Most of us grow up learning to sing the alphabet to “Twinkle, Twinkle Little Star”. Whether you include it or avoid it, the alphabet is a fun theme for intergenerational groups of older adults and preschoolers.
Most of the materials are from The Sounds of Emerging Literacy (Affiliate link) by Deana Register, Jane Hughes and Jayne Standley. For letters I used some printed letters along with Playskool cards I had purchased at a local store. They are shared in no particular order.
The Alphabet Rap (page 56) – A great way to get all ages vocalizing and moving those hands.
Willoughby Wallaby Woo (page 99) – Lots of giggles with this one. One way to get more involvement from the group is to give alphabet cards to a grandfrined and allow the children to pull a card. Use that sound for that verse.
Take a Letter from the Bag (page 28) – Again, you can set-up interactions by having a grandfriend hold the bag.
Instruments with letters (page 111) – I elected to have the group name an instrument I was holding and find the letter with which it begins. The children were each given that instrument to play for a verse of a song. We would practice starting and stopping. I would then share another instrument. The children could then choose whether to keep the instrument they had or to give it to a grand friend. We would then play instruments one at a time or all together as cued. A third instrument was added using the same method.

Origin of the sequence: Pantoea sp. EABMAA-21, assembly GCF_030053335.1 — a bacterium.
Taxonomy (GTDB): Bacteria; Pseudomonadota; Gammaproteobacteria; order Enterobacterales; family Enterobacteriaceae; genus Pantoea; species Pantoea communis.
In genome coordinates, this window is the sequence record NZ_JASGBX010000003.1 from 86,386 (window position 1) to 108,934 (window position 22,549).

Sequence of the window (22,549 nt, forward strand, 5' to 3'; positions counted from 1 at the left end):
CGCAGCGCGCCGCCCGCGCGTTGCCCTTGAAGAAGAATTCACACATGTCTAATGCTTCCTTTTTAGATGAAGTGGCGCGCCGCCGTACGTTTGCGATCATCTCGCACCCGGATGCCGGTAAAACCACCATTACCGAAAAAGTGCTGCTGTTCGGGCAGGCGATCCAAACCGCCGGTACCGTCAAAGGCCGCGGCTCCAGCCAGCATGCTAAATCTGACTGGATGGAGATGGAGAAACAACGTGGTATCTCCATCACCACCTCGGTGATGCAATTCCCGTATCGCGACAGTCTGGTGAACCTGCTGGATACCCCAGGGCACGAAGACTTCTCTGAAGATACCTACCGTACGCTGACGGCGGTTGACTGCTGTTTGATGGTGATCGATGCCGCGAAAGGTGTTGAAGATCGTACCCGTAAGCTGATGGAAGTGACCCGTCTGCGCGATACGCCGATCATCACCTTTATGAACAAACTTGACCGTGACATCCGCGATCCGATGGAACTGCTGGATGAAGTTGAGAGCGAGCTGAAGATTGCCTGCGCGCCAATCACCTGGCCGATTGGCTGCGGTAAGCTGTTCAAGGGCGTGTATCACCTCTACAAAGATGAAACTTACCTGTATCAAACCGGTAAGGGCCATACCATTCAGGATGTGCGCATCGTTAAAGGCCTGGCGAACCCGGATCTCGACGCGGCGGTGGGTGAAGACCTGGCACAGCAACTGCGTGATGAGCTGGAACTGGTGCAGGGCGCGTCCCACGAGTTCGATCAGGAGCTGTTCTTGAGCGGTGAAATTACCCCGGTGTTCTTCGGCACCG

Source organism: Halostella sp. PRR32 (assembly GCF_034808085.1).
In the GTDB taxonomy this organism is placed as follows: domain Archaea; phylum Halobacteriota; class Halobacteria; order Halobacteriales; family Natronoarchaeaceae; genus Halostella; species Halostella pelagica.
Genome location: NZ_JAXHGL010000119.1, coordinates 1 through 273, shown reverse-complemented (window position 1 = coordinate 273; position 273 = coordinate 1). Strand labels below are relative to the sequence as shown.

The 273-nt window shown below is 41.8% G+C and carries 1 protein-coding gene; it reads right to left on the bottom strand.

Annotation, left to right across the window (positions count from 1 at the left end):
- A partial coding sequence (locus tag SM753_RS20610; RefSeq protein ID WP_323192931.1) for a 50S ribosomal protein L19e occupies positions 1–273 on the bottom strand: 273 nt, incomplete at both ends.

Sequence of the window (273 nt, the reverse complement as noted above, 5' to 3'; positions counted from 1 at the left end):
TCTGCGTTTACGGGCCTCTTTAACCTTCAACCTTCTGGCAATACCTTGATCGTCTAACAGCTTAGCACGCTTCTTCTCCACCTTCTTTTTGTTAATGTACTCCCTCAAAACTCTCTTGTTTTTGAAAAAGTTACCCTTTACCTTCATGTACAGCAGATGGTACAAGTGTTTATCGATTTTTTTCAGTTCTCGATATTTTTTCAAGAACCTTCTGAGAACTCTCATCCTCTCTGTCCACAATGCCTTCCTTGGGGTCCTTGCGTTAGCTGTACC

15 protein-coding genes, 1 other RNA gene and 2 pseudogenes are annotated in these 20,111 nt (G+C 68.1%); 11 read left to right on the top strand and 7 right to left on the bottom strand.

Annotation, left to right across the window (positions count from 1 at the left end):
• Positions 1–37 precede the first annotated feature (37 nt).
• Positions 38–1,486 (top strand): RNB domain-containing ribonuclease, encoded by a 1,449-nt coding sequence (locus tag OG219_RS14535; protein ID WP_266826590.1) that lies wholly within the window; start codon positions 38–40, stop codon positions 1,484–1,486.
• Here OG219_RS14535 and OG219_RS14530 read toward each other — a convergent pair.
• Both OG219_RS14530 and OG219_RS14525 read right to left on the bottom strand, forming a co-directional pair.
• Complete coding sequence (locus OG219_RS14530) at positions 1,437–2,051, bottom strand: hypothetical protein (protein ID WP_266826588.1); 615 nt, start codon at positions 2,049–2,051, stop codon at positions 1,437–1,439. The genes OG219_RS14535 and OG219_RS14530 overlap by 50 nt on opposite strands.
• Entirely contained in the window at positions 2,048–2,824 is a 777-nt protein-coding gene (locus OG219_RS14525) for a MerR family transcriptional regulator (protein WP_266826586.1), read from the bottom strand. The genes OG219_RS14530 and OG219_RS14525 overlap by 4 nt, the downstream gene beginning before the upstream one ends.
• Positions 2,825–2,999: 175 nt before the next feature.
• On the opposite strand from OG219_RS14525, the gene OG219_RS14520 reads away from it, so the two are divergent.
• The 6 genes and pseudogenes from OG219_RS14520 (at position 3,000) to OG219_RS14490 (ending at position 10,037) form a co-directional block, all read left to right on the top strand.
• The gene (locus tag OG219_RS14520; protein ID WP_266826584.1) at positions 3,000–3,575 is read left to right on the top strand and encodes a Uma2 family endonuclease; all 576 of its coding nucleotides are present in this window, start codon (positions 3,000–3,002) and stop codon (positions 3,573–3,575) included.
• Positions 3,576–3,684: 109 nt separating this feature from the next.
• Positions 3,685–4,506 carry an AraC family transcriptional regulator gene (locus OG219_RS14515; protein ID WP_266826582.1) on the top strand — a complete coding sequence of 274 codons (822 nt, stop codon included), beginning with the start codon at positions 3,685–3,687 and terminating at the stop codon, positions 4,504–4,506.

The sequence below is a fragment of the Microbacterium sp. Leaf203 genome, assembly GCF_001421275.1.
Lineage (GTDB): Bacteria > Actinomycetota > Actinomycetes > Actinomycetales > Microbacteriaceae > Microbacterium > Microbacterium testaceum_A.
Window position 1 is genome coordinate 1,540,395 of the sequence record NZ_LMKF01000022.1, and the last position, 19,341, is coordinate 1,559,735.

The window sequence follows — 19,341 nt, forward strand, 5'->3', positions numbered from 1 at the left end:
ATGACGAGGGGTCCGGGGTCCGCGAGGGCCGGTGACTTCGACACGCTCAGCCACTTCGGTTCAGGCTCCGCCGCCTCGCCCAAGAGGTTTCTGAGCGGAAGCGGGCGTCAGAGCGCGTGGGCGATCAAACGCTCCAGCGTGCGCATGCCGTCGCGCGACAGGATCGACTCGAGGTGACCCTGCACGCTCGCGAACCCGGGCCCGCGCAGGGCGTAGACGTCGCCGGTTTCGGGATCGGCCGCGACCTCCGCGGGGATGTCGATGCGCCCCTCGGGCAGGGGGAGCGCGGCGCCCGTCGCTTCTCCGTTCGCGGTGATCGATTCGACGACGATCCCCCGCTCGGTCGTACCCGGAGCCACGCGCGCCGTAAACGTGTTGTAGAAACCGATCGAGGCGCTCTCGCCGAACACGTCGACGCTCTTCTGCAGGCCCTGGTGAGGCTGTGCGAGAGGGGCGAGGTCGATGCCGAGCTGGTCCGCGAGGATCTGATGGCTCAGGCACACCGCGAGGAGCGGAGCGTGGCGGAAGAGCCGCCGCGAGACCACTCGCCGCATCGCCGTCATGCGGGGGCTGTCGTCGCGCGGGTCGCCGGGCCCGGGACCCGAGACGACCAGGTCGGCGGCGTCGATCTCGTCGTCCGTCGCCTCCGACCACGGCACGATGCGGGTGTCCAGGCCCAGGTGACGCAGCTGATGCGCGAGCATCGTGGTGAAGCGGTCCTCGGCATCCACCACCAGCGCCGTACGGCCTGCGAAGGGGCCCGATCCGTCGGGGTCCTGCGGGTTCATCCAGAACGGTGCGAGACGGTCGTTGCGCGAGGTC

The Kangaroo Hop (page 136) – While the group all participated in the discussion, only the children did the dancing and hopping.
We’re Gonna March Around the Alphabet (page 151) – Grand parents were given a letter to hold. The children and I marched, tip-toed, slithered (and other assorted moves) around the circle stopping to name letters.
Scarf Letter Writing (page 140) – All ages took part in this one. First letters from the children’s names were our focus.
The singable book “A You’re Adorable by Martha Alexander (affiliate link) was a wonderful way to add a song from the grandfriends’ era to the group. Adults sang along. Children added in the letters as they were able.